Introduction: The NSF, Arctic Research Support & Logistics Program, was awarded a grant from the US DOE to promote greater energy efficiency through the implementation of a combined heat and power (CHP) technology. A 65 kW Capstone Microturbine CHP unit was purchased and an "energy module" was designed and built to house the equipment. The CHP was shipped to Summit, Greenland to provide power and heat to the Summit Science Station, and commissioned in June, 2016.
Discussion: Some specific problems with operation of the microturbine, as well as solutions are discussed. Example challenges include altitude deration and limits, fuel deration, ambient temperature impacts, blowing snow impacts, maintenance problems, and control scheme problems. Positive attributes for the microturbine CHP system as compared to traditional diesel reciprocating engine generator sets include its compact size, low weight, quiet operation, low emissions, low maintenance, and high waste heat recovery.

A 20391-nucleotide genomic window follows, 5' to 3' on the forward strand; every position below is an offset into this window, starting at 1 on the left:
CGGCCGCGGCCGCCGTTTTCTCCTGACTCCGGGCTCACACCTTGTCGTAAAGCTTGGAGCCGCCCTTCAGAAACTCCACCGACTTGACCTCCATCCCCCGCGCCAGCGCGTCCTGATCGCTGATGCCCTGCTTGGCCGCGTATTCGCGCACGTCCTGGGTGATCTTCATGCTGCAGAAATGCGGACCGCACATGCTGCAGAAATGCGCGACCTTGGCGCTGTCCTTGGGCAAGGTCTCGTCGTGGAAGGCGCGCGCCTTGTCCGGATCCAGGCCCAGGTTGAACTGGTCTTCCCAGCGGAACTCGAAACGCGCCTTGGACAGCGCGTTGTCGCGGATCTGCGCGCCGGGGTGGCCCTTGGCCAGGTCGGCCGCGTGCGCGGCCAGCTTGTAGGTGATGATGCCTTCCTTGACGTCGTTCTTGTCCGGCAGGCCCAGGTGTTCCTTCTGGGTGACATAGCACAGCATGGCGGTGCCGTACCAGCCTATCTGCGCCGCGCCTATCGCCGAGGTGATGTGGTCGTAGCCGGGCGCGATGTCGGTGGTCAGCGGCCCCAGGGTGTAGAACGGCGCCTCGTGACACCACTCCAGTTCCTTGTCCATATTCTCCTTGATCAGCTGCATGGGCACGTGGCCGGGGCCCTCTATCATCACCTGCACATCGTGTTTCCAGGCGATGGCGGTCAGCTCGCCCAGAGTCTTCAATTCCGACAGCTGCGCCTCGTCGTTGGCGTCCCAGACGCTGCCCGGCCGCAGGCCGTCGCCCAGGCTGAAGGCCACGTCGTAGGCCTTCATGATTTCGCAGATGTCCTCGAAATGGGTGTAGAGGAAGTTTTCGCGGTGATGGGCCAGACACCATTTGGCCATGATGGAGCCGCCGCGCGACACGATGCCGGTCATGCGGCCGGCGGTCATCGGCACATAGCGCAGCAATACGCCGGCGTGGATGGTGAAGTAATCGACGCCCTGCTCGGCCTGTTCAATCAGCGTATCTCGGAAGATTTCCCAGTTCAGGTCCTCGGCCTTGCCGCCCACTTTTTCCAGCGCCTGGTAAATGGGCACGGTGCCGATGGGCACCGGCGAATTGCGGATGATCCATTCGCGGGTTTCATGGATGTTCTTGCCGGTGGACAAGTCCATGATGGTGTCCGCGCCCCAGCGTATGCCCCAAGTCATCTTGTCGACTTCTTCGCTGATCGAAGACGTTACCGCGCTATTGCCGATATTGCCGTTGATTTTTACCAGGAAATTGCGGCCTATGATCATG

Conclusions: The NSF will not continue to operate the CHP unit at Summit due to the need to operate two gensets to meet the Station load much of the time. The energy required to keep the batteries charged and warm, and the uncertainty of having qualified maintenance technicians, also contributed to the decision.